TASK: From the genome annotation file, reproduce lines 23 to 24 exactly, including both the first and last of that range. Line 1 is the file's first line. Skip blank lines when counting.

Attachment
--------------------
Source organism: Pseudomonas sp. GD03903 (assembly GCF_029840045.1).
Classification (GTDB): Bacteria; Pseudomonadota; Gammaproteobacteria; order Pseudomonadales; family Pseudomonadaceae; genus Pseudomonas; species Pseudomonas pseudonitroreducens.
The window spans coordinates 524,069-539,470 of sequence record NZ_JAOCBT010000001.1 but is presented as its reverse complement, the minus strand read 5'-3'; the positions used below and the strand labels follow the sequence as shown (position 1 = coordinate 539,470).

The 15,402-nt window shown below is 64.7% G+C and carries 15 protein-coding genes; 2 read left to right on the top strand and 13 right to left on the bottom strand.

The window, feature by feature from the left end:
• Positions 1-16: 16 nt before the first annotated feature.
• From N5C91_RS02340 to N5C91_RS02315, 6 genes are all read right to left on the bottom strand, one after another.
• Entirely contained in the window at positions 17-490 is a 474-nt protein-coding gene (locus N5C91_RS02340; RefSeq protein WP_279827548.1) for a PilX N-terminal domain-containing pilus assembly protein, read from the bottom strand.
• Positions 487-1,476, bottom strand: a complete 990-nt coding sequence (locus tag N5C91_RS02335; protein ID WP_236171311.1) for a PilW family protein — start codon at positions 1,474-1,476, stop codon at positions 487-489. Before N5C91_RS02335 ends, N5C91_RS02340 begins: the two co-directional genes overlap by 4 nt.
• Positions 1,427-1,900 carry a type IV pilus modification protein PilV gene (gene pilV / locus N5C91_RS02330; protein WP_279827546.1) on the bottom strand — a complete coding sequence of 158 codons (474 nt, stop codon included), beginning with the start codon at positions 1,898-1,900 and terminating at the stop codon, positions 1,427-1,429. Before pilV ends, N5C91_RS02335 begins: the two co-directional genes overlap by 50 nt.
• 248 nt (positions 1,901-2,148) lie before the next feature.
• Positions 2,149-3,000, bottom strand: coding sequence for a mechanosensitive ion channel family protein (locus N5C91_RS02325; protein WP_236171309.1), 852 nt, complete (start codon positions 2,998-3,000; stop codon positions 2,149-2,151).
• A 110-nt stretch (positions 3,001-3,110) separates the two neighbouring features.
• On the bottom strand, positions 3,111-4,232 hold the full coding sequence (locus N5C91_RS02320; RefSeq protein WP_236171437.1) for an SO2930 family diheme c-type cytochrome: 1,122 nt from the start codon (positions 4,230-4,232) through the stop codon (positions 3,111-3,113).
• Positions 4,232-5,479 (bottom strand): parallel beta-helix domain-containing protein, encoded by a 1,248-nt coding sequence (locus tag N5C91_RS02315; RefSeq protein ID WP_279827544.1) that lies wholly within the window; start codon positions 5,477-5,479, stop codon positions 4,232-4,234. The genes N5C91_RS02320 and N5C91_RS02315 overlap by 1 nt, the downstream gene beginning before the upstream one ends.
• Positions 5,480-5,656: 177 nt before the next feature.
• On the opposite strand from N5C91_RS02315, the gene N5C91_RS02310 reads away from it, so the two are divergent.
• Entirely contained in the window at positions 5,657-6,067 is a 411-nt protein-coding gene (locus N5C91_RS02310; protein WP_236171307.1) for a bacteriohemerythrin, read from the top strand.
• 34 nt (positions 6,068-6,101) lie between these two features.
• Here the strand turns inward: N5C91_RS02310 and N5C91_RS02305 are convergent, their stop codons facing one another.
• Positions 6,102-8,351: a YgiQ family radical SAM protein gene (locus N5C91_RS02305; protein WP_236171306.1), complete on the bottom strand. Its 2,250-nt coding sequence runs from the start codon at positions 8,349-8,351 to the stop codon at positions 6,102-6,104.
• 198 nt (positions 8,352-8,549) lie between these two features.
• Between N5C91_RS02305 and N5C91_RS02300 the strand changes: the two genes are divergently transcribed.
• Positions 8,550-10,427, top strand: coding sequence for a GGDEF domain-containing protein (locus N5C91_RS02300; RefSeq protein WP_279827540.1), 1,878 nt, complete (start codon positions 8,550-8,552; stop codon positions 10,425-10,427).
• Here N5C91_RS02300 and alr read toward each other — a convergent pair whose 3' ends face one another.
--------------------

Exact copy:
• Between N5C91_RS02305 and N5C91_RS02300 the strand changes: the two genes are divergently transcribed.
• Positions 8,550-10,427, top strand: coding sequence for a GGDEF domain-containing protein (locus N5C91_RS02300; RefSeq protein WP_279827540.1), 1,878 nt, complete (start codon positions 8,550-8,552; stop codon positions 10,425-10,427).